Reporter Tries Fine Dining in Clothes Like Fetterman's, Soon Learns a Hard Truth About the Change to Senate Dress Code


It’s funny, but it’s not.

The loosening of the Senate dress code by Majority Leader Chuck Schumer that will allow Democrat Sen. John Fetterman of Pennsylvania to wander the hallowed halls of the Senate looking like a homeless hobo would never be accepted in other high-end establishments.

The New York Post reporter Jon Levine learned a hard truth about how people dressed like Fetterman are treated when they try to enter a fancy restaurant in New York.

Wearing an almost identical combination of hoodie, gym shorts, and sneakers — although he looked a lot cleaner in them than Fetterman does — Levine tried to get a table at Daniel on the Upper East Side, where a meal could lighten your wallet by around $275, according to the Post.

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The maître d may not have recognized the infamous ensemble, but she was sure about one thing — “He would not be permitted here,” she said.

At Le Bernardin, a maître d named Julien put an end to any aspirations Levine may have had to get a bite of the $480 of the dinner and wine prix-fixe menu.

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You get the picture.

A few establishments, including Masa, which has a sushi bar priced at $1,000 a person, had no problem accepting Levine, though.

So Fetterman can be sure he won’t go hungry when he’s in New York.

A piece in the New York Times by Louis Lucero II attempted to brush off the new change in the dress code as part of the evolving fashion trends from powdered wigs to sleeveless dresses.

But the issue isn’t what the fashion of the day is; it’s the respect that the place commands.

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While powdered wigs have long gone out of style, and the cut of coats and length of dresses may have changed over the years, the men and women chosen to represent us in the upper chamber stand for the dignity of the nation — our very best.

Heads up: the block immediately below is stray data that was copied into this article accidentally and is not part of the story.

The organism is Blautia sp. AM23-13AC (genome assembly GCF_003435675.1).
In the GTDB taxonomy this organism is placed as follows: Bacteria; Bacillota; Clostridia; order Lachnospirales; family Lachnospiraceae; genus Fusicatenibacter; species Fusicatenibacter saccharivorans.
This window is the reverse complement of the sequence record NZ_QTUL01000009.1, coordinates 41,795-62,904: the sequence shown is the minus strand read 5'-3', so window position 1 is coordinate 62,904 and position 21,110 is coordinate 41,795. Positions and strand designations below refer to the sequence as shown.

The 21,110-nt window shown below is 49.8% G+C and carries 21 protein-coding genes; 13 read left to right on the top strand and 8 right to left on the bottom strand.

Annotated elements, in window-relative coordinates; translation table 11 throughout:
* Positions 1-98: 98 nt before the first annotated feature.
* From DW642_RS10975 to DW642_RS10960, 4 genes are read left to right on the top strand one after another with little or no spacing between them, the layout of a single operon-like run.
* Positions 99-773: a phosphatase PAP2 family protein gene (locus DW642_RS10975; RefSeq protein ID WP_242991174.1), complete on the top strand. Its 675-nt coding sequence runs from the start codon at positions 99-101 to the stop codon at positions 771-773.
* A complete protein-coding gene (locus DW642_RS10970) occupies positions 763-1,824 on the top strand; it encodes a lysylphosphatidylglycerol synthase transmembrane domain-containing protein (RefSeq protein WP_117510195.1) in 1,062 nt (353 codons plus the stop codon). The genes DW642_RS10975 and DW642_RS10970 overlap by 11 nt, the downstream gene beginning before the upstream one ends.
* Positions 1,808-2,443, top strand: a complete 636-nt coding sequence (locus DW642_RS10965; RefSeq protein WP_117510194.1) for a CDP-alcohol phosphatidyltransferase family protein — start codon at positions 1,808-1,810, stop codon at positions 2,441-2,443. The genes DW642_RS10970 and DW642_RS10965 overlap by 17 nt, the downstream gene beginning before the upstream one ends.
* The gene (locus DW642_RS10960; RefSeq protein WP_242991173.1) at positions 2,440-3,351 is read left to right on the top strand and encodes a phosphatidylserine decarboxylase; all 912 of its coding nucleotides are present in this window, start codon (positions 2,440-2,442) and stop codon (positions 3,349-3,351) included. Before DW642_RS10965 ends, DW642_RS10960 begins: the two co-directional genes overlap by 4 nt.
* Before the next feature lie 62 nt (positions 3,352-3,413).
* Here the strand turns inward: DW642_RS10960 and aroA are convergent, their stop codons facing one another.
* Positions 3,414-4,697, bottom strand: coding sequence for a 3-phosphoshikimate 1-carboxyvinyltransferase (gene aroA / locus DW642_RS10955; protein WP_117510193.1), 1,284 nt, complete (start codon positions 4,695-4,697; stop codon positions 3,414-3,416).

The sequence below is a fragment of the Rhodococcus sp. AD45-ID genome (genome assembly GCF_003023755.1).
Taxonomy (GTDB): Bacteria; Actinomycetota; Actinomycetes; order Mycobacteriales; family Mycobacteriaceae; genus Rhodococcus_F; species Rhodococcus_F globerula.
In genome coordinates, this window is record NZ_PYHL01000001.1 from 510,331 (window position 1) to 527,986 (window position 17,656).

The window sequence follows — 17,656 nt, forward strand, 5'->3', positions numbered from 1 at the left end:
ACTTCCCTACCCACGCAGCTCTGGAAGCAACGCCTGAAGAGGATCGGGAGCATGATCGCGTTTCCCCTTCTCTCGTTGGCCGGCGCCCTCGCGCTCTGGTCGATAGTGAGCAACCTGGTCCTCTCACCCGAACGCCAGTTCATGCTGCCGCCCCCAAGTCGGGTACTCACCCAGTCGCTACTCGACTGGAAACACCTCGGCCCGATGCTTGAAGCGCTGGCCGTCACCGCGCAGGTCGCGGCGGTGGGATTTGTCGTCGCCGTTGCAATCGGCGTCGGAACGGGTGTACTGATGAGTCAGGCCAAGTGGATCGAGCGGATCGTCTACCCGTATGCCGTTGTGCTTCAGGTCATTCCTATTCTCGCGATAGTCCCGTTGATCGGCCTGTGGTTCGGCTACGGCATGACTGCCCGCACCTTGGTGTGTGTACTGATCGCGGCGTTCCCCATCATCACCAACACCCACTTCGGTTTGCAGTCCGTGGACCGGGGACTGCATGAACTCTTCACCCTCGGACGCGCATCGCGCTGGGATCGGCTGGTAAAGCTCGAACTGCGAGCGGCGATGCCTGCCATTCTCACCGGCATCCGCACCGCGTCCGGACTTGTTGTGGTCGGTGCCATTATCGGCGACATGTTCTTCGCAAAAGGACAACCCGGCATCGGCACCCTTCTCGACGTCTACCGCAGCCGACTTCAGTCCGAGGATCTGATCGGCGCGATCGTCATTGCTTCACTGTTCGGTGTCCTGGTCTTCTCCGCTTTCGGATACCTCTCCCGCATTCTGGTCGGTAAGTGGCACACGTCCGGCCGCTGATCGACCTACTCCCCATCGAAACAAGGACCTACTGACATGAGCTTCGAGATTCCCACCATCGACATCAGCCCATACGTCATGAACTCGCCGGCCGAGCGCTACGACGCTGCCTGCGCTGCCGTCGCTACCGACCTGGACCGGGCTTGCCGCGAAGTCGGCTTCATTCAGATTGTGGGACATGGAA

Fox News host Jimmy Failla summarized it in his classic humorous style.

“This government’s been a thing for 247 years,” he said. “There used to be something called ‘decorum.’ Certain scenarios, certain surroundings, call for a certain level of dignity. They’re now turning the Senate into like your flying Spirit Airlines. Guy’s going to show up and clip his toenails in the seat…people walking around in flip-flops.”

“I’m telling you, OK,” he said, “This little stuff matters.”

But maybe Fetterman’s clothing does stand for something — the lowering of the standards of the greatest nation in the world. From education to immigration, our standards have fallen from “the best and the brightest” to sweaty hoodies and sloppy shorts.

In an interview on MSNBC, Fetterman defended his fashion choices, saying, according to NBC News, “Aren’t there more important things we should be talking about rather than if I dress like a slob?”

Fetterman is right about that. Improving the lot of everyday Pennsylvanians is far more important than dressing with a modicum of decency.

Unfortunately for Pennsylvania, their senator does neither.

This article appeared originally on The Western Journal.

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